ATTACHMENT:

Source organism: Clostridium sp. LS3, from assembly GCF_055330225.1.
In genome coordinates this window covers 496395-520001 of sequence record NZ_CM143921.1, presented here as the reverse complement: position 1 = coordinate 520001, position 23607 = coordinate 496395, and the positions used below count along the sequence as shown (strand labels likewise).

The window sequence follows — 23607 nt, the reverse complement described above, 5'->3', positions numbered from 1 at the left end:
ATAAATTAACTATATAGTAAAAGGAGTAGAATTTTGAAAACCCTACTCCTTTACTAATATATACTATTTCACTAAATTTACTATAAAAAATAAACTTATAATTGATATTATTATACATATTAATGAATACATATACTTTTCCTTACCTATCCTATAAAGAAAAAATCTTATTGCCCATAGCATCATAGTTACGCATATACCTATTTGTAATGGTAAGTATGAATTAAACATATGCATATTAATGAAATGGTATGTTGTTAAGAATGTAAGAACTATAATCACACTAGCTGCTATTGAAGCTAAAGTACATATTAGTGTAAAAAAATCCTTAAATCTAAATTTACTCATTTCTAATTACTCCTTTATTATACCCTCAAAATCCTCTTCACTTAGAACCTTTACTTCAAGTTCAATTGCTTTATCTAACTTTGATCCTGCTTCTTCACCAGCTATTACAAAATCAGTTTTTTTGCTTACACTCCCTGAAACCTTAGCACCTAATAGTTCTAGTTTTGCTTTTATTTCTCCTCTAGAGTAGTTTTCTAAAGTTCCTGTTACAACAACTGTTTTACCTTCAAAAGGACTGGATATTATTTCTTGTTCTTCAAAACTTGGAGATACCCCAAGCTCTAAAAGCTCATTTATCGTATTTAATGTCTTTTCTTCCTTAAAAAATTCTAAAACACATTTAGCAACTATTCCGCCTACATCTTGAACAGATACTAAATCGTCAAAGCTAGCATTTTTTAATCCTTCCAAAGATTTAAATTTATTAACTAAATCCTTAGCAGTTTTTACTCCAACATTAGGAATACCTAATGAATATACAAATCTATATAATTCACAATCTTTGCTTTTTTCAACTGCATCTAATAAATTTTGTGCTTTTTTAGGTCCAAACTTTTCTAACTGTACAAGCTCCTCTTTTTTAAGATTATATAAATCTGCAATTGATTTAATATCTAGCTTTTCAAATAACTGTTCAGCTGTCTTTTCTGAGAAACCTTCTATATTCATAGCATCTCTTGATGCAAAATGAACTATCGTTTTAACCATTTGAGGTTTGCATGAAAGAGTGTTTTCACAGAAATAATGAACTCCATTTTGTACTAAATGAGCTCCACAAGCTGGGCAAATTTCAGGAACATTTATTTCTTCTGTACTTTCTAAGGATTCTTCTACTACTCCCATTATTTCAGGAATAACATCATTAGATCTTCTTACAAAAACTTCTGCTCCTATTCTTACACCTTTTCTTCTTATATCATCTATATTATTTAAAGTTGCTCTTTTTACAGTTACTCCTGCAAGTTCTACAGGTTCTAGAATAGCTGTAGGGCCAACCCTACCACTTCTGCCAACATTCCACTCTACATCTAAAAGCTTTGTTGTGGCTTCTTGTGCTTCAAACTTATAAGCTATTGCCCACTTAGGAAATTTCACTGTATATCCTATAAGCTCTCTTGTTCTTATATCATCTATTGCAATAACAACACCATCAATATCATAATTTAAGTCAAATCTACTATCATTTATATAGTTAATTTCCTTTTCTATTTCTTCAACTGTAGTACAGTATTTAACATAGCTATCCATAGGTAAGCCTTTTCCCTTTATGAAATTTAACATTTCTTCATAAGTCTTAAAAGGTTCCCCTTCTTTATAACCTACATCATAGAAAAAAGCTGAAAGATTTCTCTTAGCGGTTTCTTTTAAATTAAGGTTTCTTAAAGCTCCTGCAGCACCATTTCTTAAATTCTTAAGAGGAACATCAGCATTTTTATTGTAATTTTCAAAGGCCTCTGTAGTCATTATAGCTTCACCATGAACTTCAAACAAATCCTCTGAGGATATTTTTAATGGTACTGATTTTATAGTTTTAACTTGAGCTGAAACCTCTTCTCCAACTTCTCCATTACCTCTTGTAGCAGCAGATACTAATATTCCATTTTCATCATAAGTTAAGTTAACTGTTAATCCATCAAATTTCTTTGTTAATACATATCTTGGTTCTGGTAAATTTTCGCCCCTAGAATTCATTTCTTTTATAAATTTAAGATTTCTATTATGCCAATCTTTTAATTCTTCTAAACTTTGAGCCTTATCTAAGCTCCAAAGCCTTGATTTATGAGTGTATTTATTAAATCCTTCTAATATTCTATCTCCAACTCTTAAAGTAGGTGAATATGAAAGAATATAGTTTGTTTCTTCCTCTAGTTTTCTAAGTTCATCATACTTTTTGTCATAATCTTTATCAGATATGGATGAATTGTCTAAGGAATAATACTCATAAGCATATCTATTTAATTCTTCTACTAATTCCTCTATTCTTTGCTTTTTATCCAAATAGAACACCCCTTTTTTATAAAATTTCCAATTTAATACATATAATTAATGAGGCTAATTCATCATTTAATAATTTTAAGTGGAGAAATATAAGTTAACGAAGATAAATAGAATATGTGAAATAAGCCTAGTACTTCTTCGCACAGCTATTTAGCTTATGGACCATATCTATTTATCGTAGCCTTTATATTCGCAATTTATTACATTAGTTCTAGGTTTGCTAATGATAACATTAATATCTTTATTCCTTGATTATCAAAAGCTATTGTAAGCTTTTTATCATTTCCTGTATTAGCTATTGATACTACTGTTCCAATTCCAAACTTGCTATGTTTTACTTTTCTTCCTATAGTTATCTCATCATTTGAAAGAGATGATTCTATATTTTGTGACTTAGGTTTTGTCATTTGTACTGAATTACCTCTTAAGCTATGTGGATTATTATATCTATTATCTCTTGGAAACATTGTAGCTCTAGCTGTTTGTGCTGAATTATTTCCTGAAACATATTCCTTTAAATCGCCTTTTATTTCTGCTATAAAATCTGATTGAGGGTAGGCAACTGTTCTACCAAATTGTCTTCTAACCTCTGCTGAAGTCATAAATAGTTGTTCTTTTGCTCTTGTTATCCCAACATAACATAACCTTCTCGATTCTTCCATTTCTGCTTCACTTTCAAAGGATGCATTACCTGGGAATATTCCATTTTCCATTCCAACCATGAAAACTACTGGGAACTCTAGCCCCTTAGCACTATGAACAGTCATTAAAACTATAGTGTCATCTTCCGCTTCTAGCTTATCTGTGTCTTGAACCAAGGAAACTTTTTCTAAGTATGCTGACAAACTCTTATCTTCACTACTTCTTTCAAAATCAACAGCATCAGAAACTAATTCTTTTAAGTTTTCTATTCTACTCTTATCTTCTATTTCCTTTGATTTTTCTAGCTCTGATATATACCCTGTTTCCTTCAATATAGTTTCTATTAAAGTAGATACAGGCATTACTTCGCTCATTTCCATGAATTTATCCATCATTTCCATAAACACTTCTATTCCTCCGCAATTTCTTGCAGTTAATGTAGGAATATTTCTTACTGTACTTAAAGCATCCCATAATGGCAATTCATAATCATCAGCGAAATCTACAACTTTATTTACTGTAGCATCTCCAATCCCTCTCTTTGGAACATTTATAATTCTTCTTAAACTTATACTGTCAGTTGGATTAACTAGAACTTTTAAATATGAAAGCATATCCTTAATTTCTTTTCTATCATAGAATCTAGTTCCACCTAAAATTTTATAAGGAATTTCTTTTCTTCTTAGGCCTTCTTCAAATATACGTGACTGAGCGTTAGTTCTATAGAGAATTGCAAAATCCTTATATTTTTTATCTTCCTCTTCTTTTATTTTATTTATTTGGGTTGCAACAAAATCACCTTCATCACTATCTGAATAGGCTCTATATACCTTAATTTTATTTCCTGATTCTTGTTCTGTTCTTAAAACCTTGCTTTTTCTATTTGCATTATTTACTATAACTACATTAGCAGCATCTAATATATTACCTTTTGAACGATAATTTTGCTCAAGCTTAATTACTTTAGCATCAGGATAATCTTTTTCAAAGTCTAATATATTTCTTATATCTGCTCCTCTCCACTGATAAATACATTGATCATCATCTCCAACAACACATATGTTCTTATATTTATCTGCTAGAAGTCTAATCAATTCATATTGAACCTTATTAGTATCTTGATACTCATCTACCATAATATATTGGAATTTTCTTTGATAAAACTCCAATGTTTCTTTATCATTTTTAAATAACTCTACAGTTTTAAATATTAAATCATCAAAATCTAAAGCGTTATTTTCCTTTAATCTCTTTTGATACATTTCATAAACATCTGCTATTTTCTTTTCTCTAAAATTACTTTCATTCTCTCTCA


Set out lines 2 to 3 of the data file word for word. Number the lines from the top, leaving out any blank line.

In genome coordinates this window covers 496395-520001 of sequence record NZ_CM143921.1, presented here as the reverse complement: position 1 = coordinate 520001, position 23607 = coordinate 496395, and the positions used below count along the sequence as shown (strand labels likewise).

The window sequence follows — 23607 nt, the reverse complement described above, 5'->3', positions numbered from 1 at the left end: